We finally reached the navigational coordinates that indicated our opportunity to climb out of the canyon. We were able to yell for the rest of the team to come back as I started to traverse the wall, looking for an obvious route—there wasn’t one. I began to explore the area and to our great luck, or perhaps the hand of God, we found a cairn marking a very faint trail! Cairns marking rocky routes have saved us before (when we had to exit the Blue John canyon walls). By now, there was only faint light that provided minimal refraction from the earth’s surface. We decided to stay very close together since we were all still garbed in our black wetsuits. While we now had reason for optimism, we still had a long climb up the canyon walls. We made our way of the canyon by following natural switchbacks. Near the edge of the canyon wall, we had one last climb up a rock face. It is no exaggeration that we enjoyed our last bit of whatever light remained as we finalized our exit from the canyon floor. Now we had to walk in the dark in the direction of a remote dirt road. We stayed very close together as we pushed towards the road. Right around 9:00 we hit the dirt road. We decided to send Lane one way while the rest of the crew went the other way. The theory was that one of us would eventually find the van. After another 30-40 minutes of walking, Lane approached us in the van from the rear. At this point we know we would be okay—no sleeping on the desert floor in our wetsuits.
I was so proud of the kids. It would have been easy to let ourselves go to a dark place. We could have turned on each other and began to find fault. Instead, we came closer as team and tried to only say things that were positive. That said, we were on the cusp of a pretty serious situation. One of us could have easily fallen down a rock face with a misplaced step.
The two hour drive from along Cheesebox and SR-95 was brutal, but we arrived at our hotel ~11:00pm. The kids had fallen asleep during the drive, while still clothed in their wetsuits. I, on the other hand, can’t stand wearing a wetsuit and drove the way home in my underwear. As we attempted to get into our hotel room we could not find our room key. We were all crazy tired, hungry, dirty and I was in my underwear. As I turned to go to the front desk, a hotel employee saw our situation and used his master key to let us in—phew! We all showered up and tried to get some shut eye. Crazily, many of us did not have the best night’s rest. For me, my mind was racing from the day’s events. Melissa and I both also experienced that strange sensation of being so exhausted you can’t sleep.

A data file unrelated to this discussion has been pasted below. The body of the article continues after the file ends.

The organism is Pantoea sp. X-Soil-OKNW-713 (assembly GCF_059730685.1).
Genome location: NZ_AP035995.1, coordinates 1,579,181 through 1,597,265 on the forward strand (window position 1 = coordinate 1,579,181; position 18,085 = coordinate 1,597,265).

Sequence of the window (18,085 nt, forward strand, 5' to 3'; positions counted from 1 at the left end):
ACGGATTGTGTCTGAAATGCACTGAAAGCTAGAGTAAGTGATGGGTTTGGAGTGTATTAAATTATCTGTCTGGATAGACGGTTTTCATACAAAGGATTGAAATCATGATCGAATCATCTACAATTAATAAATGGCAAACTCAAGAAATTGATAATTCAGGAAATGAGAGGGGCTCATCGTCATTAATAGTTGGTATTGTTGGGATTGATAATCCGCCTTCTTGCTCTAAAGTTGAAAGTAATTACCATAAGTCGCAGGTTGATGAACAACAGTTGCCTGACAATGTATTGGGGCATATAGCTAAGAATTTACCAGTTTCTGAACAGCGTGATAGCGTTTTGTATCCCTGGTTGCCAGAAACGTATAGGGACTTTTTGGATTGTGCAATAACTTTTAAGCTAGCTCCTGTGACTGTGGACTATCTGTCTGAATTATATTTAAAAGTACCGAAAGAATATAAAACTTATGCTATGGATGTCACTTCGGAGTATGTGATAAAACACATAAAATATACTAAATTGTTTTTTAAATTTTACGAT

The following morning we gathered together for breakfast in the hotel lobby. Honestly, it was rather terrible food, but it was fun to sit together and reflect on the previous day’s adventures. We were pretty sore and the hotel’s hot tub was call for us. We congregated in the pool area and continued reminiscing as we soaked. Of course, the kids eventually jumped into the pool and began playing. It does the heart good to see cousins playing together. They were played Marco Polo, tag, and some sort of triple-decker chicken. At one point, Hannah had Norah and Abby piled on her shoulders.
We departed Blanding headed towards The Peace Tree restaurant in Moab for lunch. This has become our go-to place for yummy health food. Truman devoured his lunch-time pancakes as though it was the only food he had seen for weeks…seriously, this kid can put down the food!
Our last excursion led us to Moab Giants, a dinosaur museum on the outskirts of Moab. While the inside displays were disappointing, the outside walk about had the best dinosaur replicas I have ever seen. It was windy, but still fun for the kids.
As we left for home I wanted to give Hannah the chance to drive Highway 6, one of the deadliest roads in America. The challenge was escalated by a fierce wind storm. As we took the exit for Price, just outside of Green River, our car topper blew crooked and a wetsuit arm began to flap on a side window of the Pilot. Hannah pulled over and we fixed the problem, but the winds were probably gusting over 60 mph. Hannah did a great job driving this for her first time. She even learned how to pass cars and interpret highway lines (dotted vs. solid).